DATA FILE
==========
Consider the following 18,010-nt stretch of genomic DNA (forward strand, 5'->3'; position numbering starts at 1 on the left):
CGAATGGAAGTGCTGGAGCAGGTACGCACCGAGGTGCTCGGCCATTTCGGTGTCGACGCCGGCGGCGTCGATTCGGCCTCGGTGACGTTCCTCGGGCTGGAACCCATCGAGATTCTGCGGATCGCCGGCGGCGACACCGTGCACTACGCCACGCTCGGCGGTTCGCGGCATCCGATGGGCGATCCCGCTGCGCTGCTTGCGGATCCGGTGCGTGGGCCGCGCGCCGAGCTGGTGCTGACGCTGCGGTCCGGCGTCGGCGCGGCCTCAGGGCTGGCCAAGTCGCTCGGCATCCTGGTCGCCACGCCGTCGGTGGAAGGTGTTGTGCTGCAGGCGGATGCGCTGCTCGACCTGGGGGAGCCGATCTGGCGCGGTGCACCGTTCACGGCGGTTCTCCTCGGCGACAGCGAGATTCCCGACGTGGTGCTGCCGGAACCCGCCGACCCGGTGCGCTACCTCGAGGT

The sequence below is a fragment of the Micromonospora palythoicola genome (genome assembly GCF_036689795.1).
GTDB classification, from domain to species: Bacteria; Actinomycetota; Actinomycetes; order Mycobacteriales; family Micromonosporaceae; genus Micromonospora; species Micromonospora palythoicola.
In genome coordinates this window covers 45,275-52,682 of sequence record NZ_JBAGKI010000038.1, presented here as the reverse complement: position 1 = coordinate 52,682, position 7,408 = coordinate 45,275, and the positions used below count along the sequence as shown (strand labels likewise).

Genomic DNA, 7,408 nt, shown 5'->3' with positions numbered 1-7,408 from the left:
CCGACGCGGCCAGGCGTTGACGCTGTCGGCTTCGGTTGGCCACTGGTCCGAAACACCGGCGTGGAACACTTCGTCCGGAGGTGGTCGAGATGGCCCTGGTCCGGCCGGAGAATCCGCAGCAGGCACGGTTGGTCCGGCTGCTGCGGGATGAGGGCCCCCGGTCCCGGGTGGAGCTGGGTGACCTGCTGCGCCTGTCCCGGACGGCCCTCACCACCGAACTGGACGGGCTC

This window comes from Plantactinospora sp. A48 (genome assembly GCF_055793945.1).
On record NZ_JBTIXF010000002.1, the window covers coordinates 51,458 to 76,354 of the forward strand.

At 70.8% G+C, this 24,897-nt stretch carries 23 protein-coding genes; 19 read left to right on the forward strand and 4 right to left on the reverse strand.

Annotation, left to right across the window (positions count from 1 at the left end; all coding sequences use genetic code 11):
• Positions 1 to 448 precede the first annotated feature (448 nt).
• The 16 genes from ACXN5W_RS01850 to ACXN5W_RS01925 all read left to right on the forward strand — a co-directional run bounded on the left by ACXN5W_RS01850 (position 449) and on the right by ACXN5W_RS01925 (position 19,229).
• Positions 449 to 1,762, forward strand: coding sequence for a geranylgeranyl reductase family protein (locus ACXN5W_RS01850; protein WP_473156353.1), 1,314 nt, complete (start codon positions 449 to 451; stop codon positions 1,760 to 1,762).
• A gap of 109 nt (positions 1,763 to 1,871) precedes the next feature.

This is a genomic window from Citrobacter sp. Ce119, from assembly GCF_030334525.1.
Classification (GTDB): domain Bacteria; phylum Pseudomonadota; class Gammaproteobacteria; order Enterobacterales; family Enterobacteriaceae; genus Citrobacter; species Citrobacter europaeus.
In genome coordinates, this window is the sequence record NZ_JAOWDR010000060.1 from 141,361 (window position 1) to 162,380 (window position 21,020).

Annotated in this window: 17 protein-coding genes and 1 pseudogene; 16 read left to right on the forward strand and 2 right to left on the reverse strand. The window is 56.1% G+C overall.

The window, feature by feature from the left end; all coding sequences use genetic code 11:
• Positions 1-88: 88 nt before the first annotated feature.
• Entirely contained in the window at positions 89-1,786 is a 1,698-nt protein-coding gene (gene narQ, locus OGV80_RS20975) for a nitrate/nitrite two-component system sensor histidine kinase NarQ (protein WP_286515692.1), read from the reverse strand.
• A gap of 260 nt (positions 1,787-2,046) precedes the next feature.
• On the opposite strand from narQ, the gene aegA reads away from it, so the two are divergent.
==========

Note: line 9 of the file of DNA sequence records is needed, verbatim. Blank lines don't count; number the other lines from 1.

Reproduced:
On record NZ_JBTIXF010000002.1, the window covers coordinates 51,458 to 76,354 of the forward strand.